This towering ginkgo tree is located within the walls of the Gu Guanyin Buddhist Temple in the Zhongnan Mountains in China. Every autumn the green leaves on the 1,400-year-old tree turn bright yellow and fall into a golden heap on the temple grounds drawing tourists from the surrounding area. You can see more photos here and here. (via F*ck Yeah Chinese Garden)
With origins that date back as far as the Tang Dynasty (around the year ~700), the Chinese craft of Dongyang wood carving is regarded by many to be one of the most elegant forms of relief carving in the world. The craft is still practiced in a few workshops in the region of Dongyang, China, and most commonly appears as ornate decoration on ‘everyday’ objects such as cases, cabinets, stools, desks and tables.
Perhaps the most ambitious manifestation of Dongyang wood carving is seen on enormous mural-like panels intended to be hung as artwork as seen here. You can see a few more examples via Lustik, Orientally Yours, Michael Lai, and XDYMD.COM
Chinese artist Zheng Lu has long been fascinated by the properties of water, from its amorphous shape when flying through the air to the quality of light that glints across its surface. Lu also grew up in a literary family where the art of Chinese calligraphy played a meaningful role in his upbringing. In his large-scale stainless steel sculptures, the artist merges the two unrelated interests to create gravity-defying waves of calligraphy that twist and splash dramatically through the air.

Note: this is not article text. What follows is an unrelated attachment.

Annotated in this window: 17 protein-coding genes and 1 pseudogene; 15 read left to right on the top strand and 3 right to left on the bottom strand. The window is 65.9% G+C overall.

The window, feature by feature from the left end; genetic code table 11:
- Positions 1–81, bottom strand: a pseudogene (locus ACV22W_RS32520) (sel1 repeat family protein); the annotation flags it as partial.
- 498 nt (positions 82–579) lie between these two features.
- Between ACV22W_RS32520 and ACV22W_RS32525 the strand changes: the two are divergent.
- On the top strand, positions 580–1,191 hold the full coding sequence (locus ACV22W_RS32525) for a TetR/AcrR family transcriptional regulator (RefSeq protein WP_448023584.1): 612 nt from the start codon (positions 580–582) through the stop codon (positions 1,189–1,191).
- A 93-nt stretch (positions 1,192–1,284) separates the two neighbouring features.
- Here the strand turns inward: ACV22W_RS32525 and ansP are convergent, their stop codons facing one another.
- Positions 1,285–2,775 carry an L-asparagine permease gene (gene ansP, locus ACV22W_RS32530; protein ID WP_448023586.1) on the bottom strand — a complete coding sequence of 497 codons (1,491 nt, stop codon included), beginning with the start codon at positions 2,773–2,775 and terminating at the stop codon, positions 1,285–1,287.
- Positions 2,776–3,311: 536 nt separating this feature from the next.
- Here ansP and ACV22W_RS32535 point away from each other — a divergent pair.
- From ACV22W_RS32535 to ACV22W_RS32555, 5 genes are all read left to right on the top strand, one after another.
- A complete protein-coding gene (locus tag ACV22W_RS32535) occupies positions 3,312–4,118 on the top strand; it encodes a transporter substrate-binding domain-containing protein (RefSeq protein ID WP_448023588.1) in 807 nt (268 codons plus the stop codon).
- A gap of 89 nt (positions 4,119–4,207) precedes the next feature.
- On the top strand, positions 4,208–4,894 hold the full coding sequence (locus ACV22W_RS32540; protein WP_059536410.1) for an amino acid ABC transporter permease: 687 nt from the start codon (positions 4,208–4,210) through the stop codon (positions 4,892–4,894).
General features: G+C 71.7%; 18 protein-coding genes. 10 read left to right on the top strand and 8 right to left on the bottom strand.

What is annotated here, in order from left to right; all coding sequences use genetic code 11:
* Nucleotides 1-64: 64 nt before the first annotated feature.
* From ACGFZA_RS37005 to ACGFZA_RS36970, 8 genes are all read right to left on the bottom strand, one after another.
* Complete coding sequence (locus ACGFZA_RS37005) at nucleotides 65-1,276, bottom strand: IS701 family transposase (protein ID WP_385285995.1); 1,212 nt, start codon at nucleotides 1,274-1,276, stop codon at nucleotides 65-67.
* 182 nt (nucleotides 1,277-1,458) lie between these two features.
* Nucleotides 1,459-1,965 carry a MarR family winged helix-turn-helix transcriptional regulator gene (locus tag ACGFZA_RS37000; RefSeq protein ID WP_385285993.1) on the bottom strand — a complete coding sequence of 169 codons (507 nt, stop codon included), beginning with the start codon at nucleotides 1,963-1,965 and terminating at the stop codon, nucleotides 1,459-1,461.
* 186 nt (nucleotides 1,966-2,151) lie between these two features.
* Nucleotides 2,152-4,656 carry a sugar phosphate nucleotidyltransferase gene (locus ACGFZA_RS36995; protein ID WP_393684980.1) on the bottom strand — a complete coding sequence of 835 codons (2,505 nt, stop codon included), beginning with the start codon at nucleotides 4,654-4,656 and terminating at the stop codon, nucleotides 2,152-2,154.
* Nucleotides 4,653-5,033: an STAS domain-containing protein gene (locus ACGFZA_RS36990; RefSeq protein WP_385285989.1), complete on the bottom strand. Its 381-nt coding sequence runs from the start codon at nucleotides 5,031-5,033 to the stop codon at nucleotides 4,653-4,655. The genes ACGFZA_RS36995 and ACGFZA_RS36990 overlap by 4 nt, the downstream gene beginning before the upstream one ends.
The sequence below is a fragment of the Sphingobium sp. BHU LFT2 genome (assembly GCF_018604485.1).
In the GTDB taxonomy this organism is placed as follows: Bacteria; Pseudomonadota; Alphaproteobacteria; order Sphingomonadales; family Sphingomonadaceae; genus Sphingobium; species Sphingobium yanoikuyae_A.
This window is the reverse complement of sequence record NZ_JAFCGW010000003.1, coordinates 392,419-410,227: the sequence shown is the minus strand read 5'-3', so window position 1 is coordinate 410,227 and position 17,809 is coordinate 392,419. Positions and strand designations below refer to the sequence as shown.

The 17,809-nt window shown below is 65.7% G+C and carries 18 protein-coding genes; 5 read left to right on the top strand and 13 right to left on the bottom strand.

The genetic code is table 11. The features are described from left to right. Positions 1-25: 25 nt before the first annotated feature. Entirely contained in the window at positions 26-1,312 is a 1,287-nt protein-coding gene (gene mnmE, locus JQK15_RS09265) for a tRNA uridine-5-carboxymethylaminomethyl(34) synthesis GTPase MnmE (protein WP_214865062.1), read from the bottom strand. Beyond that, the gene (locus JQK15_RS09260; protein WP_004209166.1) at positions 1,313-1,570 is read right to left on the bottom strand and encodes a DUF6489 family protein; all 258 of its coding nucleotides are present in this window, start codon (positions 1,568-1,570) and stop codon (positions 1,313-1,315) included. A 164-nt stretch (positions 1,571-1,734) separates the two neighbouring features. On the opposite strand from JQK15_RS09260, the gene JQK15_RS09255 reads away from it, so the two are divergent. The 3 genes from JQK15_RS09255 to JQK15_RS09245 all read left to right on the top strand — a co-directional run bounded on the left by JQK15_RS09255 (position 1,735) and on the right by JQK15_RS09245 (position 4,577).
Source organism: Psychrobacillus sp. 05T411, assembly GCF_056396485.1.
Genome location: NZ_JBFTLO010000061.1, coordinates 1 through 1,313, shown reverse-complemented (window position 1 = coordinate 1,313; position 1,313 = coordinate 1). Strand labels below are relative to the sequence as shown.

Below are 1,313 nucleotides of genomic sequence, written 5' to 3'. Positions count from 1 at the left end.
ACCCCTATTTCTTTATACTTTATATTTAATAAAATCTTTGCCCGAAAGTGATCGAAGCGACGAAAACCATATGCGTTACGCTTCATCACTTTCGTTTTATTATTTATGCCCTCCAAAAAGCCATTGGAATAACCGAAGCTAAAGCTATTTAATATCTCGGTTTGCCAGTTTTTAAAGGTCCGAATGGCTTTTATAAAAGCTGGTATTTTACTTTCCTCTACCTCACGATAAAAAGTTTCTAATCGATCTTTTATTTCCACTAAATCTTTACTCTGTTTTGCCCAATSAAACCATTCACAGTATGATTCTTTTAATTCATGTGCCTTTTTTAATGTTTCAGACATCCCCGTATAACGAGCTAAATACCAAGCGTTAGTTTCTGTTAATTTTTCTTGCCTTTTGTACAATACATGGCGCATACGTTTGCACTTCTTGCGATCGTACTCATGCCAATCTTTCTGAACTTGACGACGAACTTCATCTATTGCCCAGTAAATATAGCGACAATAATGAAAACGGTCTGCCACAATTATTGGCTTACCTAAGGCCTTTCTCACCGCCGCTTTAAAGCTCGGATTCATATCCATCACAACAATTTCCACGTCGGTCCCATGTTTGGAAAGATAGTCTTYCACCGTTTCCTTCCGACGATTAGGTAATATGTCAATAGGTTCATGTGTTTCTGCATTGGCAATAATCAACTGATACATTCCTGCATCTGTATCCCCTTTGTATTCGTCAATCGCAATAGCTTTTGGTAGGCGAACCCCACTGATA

To make each artwork Lu begins with with a plaster base to which he gradually adheres thousands of laser-cut Chinese characters. The final pieces can sit either freestanding on a pedestal or installed as numerous suspended parts that are linked in space to fill an entire gallery.
One of Lu’s largest sculptures from his water series is currently on view at Sundram Tagore Gallery in New York through October 10th, and you can see more of his work on Artsy and at Fabien Fryns Fine Art.
In Stefano Cerio's series “Chinese Fun,” he explores the facades of amusement without an audience’s reaction. The photographer enters areas built for fun and leisure in the off months or closing hours, exploring the absurdity that creeps into the architecture of entertainment when there is no one to enjoy it but a single camera.
Within the series the Italian photographer explores amusement parks, water landscapes, and sports grounds set in front of the background of gray skies and atop rain-soaked cement. The images were taken in the four cities of Beijing, Shanghai, Qingdao, and Hong Kong, and show a colorfully decorated food stand with an anthropomorphic hamburger, an overflowing basket of fruit the size of a car, and various rides that look like absurdist pieces of architecture when not in use.